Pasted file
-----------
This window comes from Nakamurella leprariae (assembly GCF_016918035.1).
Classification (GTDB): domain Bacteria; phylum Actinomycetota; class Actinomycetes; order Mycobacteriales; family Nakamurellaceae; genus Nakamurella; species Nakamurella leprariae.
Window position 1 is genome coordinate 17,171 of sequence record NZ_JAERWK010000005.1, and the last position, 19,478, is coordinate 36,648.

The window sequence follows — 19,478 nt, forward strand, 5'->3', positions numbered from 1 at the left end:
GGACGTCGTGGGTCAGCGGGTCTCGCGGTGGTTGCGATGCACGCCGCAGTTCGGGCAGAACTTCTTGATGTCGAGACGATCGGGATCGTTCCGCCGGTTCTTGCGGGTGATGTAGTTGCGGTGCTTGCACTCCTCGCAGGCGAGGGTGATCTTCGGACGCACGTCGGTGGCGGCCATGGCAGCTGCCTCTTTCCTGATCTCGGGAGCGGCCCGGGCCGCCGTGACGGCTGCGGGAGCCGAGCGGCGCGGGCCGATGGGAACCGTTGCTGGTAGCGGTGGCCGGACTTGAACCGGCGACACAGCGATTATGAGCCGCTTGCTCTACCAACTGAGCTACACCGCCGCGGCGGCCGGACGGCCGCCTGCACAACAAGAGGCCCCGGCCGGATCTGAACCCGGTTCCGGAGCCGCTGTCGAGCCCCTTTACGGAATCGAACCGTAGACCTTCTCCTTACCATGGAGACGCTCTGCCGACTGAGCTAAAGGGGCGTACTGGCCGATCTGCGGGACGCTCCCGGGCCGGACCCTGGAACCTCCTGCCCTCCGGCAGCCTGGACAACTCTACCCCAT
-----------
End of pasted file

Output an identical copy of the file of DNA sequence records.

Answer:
This window comes from Nakamurella leprariae (assembly GCF_016918035.1).
Classification (GTDB): domain Bacteria; phylum Actinomycetota; class Actinomycetes; order Mycobacteriales; family Nakamurellaceae; genus Nakamurella; species Nakamurella leprariae.
Window position 1 is genome coordinate 17,171 of sequence record NZ_JAERWK010000005.1, and the last position, 19,478, is coordinate 36,648.

The window sequence follows — 19,478 nt, forward strand, 5'->3', positions numbered from 1 at the left end:
GGACGTCGTGGGTCAGCGGGTCTCGCGGTGGTTGCGATGCACGCCGCAGTTCGGGCAGAACTTCTTGATGTCGAGACGATCGGGATCGTTCCGCCGGTTCTTGCGGGTGATGTAGTTGCGGTGCTTGCACTCCTCGCAGGCGAGGGTGATCTTCGGACGCACGTCGGTGGCGGCCATGGCAGCTGCCTCTTTCCTGATCTCGGGAGCGGCCCGGGCCGCCGTGACGGCTGCGGGAGCCGAGCGGCGCGGGCCGATGGGAACCGTTGCTGGTAGCGGTGGCCGGACTTGAACCGGCGACACAGCGATTATGAGCCGCTTGCTCTACCAACTGAGCTACACCGCCGCGGCGGCCGGACGGCCGCCTGCACAACAAGAGGCCCCGGCCGGATCTGAACCCGGTTCCGGAGCCGCTGTCGAGCCCCTTTACGGAATCGAACCGTAGACCTTCTCCTTACCATGGAGACGCTCTGCCGACTGAGCTAAAGGGGCGTACTGGCCGATCTGCGGGACGCTCCCGGGCCGGACCCTGGAACCTCCTGCCCTCCGGCAGCCTGGACAACTCTACCCCAT